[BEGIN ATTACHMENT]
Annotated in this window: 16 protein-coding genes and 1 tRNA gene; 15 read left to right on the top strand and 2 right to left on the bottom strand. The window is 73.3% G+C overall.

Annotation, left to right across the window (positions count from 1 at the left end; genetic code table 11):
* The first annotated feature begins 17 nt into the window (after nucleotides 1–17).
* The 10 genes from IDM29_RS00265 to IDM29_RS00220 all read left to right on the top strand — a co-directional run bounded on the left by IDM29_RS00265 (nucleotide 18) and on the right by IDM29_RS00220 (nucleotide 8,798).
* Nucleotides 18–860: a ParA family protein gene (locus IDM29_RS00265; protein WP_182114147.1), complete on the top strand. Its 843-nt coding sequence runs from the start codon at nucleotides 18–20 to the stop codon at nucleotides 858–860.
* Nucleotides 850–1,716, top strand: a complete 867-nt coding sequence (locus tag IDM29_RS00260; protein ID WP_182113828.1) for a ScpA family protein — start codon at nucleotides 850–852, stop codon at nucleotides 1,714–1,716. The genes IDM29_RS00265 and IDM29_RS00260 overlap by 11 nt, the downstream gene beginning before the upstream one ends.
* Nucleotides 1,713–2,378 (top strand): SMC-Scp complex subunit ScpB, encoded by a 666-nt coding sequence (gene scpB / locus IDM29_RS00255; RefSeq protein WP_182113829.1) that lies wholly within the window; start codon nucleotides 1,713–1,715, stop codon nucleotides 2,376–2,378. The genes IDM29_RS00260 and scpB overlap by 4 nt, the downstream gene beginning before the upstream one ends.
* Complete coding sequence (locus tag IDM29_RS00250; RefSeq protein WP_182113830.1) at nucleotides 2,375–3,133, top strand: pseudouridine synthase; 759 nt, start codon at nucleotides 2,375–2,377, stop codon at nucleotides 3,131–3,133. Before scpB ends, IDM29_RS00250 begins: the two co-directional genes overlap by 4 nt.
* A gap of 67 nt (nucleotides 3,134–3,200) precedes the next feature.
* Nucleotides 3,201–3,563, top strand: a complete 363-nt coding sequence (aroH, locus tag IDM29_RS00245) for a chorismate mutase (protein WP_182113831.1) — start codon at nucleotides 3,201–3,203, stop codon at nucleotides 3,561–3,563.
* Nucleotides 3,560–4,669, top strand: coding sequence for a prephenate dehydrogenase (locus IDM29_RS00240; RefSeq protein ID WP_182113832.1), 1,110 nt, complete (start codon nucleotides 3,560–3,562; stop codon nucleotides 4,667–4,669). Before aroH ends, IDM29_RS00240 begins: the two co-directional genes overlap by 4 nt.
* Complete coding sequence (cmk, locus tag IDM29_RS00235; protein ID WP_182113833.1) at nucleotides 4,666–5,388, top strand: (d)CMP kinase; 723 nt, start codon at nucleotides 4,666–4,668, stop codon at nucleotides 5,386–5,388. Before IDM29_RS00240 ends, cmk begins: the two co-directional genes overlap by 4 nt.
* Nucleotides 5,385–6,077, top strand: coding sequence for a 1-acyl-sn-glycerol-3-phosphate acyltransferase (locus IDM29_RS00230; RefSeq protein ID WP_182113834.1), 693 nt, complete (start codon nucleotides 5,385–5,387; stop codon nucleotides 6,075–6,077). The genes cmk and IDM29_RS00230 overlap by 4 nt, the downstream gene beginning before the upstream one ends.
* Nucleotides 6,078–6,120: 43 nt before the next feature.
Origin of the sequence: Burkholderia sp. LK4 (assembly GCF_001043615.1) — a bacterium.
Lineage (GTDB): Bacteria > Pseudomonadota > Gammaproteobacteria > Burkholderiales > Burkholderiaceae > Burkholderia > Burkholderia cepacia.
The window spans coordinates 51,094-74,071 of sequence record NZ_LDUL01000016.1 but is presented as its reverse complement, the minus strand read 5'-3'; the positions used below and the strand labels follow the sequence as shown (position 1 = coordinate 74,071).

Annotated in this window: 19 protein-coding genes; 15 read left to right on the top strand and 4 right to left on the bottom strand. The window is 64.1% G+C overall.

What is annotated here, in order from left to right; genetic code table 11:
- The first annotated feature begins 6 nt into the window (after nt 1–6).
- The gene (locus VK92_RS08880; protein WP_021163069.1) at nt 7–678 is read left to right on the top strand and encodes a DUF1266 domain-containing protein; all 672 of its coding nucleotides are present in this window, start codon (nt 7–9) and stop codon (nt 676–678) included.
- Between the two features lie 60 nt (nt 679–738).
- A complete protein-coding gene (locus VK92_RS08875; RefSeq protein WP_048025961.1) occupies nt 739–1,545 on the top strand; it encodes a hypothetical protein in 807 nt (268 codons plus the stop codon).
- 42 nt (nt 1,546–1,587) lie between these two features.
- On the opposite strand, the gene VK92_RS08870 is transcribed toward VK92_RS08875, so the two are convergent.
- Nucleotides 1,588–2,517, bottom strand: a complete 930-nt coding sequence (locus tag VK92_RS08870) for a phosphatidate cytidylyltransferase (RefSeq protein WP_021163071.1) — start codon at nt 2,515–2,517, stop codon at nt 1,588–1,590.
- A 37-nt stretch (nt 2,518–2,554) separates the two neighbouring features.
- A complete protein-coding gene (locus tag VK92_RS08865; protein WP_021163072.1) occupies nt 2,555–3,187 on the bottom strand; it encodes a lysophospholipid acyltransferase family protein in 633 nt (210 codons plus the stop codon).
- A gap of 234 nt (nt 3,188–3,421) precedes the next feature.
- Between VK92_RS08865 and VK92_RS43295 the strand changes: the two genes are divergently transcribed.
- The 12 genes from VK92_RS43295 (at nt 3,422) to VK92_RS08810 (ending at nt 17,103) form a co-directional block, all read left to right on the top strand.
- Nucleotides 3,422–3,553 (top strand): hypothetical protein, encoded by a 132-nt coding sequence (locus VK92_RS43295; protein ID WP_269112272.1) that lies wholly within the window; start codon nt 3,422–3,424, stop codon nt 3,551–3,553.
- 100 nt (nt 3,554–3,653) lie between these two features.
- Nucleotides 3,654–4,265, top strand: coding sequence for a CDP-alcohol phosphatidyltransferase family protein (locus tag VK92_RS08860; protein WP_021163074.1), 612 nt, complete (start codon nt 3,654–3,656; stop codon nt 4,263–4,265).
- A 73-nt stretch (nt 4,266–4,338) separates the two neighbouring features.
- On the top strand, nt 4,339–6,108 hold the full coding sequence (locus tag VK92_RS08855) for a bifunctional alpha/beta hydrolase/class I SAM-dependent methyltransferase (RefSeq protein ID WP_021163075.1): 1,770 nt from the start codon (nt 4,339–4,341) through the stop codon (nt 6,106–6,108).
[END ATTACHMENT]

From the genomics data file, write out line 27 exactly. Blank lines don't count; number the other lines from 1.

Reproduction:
- A 37-nt stretch (nt 2,518–2,554) separates the two neighbouring features.